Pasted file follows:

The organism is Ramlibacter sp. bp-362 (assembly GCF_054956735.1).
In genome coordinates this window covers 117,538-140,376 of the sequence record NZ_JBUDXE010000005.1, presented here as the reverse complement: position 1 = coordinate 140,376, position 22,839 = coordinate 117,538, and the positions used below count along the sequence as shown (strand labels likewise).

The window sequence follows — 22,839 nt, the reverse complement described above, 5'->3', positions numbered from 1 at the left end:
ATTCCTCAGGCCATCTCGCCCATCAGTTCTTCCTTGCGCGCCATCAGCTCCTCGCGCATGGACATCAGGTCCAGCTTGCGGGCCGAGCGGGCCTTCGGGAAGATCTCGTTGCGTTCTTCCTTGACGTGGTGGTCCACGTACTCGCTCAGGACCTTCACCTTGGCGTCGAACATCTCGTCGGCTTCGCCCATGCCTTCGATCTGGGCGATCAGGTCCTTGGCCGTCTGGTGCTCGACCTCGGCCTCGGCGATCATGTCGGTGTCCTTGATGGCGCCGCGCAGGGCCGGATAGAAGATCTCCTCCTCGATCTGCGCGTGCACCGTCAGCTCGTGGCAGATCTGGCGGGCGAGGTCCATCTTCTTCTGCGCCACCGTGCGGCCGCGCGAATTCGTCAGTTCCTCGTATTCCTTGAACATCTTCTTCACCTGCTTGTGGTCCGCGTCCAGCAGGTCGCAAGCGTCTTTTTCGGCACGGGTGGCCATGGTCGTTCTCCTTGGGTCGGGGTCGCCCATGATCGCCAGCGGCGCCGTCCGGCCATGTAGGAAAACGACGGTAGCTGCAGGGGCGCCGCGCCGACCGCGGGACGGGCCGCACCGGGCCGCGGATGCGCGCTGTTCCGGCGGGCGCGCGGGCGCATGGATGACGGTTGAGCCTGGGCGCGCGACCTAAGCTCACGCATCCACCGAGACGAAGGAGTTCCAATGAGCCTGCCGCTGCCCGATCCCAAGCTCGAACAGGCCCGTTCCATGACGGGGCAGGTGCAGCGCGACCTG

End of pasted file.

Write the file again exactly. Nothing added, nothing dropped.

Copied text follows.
The organism is Ramlibacter sp. bp-362 (assembly GCF_054956735.1).
In genome coordinates this window covers 117,538-140,376 of the sequence record NZ_JBUDXE010000005.1, presented here as the reverse complement: position 1 = coordinate 140,376, position 22,839 = coordinate 117,538, and the positions used below count along the sequence as shown (strand labels likewise).

The window sequence follows — 22,839 nt, the reverse complement described above, 5'->3', positions numbered from 1 at the left end:
ATTCCTCAGGCCATCTCGCCCATCAGTTCTTCCTTGCGCGCCATCAGCTCCTCGCGCATGGACATCAGGTCCAGCTTGCGGGCCGAGCGGGCCTTCGGGAAGATCTCGTTGCGTTCTTCCTTGACGTGGTGGTCCACGTACTCGCTCAGGACCTTCACCTTGGCGTCGAACATCTCGTCGGCTTCGCCCATGCCTTCGATCTGGGCGATCAGGTCCTTGGCCGTCTGGTGCTCGACCTCGGCCTCGGCGATCATGTCGGTGTCCTTGATGGCGCCGCGCAGGGCCGGATAGAAGATCTCCTCCTCGATCTGCGCGTGCACCGTCAGCTCGTGGCAGATCTGGCGGGCGAGGTCCATCTTCTTCTGCGCCACCGTGCGGCCGCGCGAATTCGTCAGTTCCTCGTATTCCTTGAACATCTTCTTCACCTGCTTGTGGTCCGCGTCCAGCAGGTCGCAAGCGTCTTTTTCGGCACGGGTGGCCATGGTCGTTCTCCTTGGGTCGGGGTCGCCCATGATCGCCAGCGGCGCCGTCCGGCCATGTAGGAAAACGACGGTAGCTGCAGGGGCGCCGCGCCGACCGCGGGACGGGCCGCACCGGGCCGCGGATGCGCGCTGTTCCGGCGGGCGCGCGGGCGCATGGATGACGGTTGAGCCTGGGCGCGCGACCTAAGCTCACGCATCCACCGAGACGAAGGAGTTCCAATGAGCCTGCCGCTGCCCGATCCCAAGCTCGAACAGGCCCGTTCCATGACGGGGCAGGTGCAGCGCGACCTG